Three Elephant Power and Other Stories
No tram ever goes to Randwick races without him; he is always fat, hairy, and assertive;
he is generally one of a party, and takes the centre of the stage all the time -- collects and
hands over the fares, adjusts the change, chaffs the conductor, crushes the thin, apologetic
stranger next him into a pulp, and talks to the whole compartment as if they had asked for
He knows all the trainers and owners, or takes care to give the impression that he does.
He slowly and pompously hauls out his race book, and one of his satellites opens the ball
by saying, in a deferential way:
"What do you like for the 'urdles, Charley?"
The Oracle looks at the book and breathes heavily; no one else ventures to speak.
"Well," he says, at last, "of course there's only one in it -- if he's wanted. But that's it --
will they spin him? I don't think they will. They's only a lot o' cuddies, any'ow."
No one likes to expose his own ignorance by asking which horse he refers to as the "only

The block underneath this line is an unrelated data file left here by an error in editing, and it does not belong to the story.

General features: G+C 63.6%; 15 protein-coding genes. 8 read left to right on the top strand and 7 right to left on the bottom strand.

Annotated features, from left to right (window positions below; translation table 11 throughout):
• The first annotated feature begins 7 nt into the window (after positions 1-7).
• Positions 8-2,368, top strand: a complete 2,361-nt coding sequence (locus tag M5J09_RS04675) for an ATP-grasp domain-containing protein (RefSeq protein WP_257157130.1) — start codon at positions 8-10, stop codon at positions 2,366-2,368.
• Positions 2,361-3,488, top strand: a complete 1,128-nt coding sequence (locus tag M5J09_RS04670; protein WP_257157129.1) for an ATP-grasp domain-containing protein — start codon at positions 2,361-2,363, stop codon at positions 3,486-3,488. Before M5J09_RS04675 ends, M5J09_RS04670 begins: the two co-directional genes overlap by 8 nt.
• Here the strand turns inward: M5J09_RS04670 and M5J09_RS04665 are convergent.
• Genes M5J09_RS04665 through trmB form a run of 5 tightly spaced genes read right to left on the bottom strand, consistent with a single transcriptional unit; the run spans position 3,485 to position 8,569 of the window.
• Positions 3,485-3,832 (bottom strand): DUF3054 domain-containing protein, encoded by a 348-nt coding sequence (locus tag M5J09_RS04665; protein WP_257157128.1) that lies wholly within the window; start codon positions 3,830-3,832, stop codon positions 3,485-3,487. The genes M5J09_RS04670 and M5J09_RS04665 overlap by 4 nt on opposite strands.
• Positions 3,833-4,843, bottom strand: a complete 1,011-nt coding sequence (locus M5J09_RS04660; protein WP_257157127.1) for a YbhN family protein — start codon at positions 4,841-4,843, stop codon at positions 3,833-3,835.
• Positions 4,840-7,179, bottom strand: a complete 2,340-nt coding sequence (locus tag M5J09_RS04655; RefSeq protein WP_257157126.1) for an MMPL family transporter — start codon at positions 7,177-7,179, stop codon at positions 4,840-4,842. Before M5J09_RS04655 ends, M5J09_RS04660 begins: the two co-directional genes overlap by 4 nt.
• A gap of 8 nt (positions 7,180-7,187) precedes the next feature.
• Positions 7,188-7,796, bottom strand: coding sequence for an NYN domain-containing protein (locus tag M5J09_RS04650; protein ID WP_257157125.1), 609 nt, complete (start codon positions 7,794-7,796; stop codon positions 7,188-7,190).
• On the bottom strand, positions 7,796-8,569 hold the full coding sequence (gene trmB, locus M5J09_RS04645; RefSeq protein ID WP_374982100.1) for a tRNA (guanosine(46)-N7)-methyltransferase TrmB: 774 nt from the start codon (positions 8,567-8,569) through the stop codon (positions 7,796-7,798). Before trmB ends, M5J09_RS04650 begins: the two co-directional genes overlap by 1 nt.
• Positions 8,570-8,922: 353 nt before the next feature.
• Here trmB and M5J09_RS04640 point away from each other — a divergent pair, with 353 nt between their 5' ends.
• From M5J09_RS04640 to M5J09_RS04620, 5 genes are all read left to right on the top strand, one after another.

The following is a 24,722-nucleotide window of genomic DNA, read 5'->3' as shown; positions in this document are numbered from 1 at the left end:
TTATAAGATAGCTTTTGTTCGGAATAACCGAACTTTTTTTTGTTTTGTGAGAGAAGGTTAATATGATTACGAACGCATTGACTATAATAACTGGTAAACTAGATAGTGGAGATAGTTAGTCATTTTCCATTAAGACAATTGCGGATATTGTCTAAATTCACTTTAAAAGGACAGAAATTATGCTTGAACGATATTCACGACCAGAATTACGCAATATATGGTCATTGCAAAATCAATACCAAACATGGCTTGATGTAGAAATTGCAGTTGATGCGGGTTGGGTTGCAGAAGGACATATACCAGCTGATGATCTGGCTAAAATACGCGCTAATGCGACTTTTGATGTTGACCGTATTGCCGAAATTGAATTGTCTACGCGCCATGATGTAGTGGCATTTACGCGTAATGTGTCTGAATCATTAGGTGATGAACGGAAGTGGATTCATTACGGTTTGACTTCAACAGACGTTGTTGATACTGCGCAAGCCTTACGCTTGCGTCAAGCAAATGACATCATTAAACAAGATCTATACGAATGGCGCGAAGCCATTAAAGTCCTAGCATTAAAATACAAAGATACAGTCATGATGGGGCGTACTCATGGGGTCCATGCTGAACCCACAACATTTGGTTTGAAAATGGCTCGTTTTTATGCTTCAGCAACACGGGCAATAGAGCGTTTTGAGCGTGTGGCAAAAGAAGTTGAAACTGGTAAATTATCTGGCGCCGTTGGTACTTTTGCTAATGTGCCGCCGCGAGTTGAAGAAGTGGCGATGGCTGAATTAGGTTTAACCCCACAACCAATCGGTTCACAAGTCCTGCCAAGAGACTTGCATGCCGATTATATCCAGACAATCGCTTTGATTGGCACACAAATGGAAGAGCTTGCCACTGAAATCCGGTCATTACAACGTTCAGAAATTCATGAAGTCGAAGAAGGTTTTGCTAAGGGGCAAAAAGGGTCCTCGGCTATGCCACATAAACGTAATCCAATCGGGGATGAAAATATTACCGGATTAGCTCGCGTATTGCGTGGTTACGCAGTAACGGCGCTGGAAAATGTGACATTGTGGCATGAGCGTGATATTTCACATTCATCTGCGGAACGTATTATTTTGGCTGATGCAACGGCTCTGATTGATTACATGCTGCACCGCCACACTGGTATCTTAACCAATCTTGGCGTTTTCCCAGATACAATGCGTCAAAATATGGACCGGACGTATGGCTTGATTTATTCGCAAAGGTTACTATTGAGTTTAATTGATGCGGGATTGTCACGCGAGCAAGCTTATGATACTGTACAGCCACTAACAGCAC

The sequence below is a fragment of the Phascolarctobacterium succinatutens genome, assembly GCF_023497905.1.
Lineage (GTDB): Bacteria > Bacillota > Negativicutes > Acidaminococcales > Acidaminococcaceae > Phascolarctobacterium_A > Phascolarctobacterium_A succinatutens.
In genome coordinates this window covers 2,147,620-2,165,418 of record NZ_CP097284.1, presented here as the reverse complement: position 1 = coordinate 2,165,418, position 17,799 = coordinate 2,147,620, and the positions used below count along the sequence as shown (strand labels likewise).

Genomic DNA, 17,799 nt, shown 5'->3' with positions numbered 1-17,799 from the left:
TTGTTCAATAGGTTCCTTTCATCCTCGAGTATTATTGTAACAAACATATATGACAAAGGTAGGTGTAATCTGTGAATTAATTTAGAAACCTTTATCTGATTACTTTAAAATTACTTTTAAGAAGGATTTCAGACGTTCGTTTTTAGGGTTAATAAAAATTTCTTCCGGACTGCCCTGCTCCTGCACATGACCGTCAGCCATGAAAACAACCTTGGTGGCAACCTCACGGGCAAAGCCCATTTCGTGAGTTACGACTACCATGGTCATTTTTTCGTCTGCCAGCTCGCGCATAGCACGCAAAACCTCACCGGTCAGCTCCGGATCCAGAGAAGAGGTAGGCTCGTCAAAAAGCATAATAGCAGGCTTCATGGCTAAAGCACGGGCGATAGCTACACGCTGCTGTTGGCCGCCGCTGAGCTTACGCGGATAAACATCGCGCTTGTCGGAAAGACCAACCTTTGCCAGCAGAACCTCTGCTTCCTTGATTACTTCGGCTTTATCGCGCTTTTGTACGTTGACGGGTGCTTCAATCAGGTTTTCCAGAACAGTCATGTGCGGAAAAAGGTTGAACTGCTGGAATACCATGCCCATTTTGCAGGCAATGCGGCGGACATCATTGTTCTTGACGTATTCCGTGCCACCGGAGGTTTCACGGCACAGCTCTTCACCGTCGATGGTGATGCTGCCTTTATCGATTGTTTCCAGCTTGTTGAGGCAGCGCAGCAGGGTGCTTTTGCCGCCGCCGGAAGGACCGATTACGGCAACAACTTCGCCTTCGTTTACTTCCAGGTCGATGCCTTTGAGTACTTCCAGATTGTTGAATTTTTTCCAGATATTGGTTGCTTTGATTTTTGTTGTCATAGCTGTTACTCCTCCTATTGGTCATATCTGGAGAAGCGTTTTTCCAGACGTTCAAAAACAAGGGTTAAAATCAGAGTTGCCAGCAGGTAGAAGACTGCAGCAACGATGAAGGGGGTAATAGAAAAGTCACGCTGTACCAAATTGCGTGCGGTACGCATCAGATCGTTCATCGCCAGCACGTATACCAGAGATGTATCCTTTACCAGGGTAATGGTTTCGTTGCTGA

one in it"; and the Oracle goes on to deal out some more wisdom in a loud voice.
"Billy K---- told me" (he probably hardly knows Billy K---- by sight) "Billy K---- told me
that that bay 'orse ran the best mile-an'-a-half ever done on Randwick yesterday; but I
don't give him a chance, for all that; that's the worst of these trainers. They don't know
when their horses are well -- half of 'em."
Then a voice comes from behind him. It is that of the thin man, who is crushed out of
sight by the bulk of the Oracle.
"I think," says the thin man, "that that horse of Flannery's ought to run well in the
The Oracle can't stand this sort of thing at all. He gives a snort, wheels half-round and
looks at the speaker. Then he turns back to the compartment full of people, and says: "No
The thin man makes a last effort. "Well, they backed him last night, anyhow."
"Who backed 'im?" says the Oracle.
"In Tattersall's," says the thin man.
"I'm sure," says the Oracle; and the thin man collapses.